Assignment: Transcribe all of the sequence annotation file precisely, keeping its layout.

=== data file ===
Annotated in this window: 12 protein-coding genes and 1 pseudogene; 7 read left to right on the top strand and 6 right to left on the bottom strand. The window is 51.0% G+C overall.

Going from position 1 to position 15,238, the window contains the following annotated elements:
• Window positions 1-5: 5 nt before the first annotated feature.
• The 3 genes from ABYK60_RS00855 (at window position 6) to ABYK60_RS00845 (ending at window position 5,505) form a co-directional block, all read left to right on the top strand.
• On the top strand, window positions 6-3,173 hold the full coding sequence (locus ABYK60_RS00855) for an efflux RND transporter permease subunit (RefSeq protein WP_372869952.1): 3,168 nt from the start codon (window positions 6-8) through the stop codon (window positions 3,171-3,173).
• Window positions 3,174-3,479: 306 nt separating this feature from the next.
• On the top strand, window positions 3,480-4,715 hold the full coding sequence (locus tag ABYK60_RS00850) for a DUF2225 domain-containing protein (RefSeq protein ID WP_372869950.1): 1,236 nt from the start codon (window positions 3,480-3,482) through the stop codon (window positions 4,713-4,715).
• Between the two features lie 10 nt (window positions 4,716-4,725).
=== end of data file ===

Annotated in this window: 12 protein-coding genes and 1 pseudogene; 7 read left to right on the top strand and 6 right to left on the bottom strand. The window is 51.0% G+C overall.

Going from position 1 to position 15,238, the window contains the following annotated elements:
• Window positions 1-5: 5 nt before the first annotated feature.
• The 3 genes from ABYK60_RS00855 (at window position 6) to ABYK60_RS00845 (ending at window position 5,505) form a co-directional block, all read left to right on the top strand.
• On the top strand, window positions 6-3,173 hold the full coding sequence (locus ABYK60_RS00855) for an efflux RND transporter permease subunit (RefSeq protein WP_372869952.1): 3,168 nt from the start codon (window positions 6-8) through the stop codon (window positions 3,171-3,173).
• Window positions 3,174-3,479: 306 nt separating this feature from the next.
• On the top strand, window positions 3,480-4,715 hold the full coding sequence (locus tag ABYK60_RS00850) for a DUF2225 domain-containing protein (RefSeq protein ID WP_372869950.1): 1,236 nt from the start codon (window positions 3,480-3,482) through the stop codon (window positions 4,713-4,715).
• Between the two features lie 10 nt (window positions 4,716-4,725).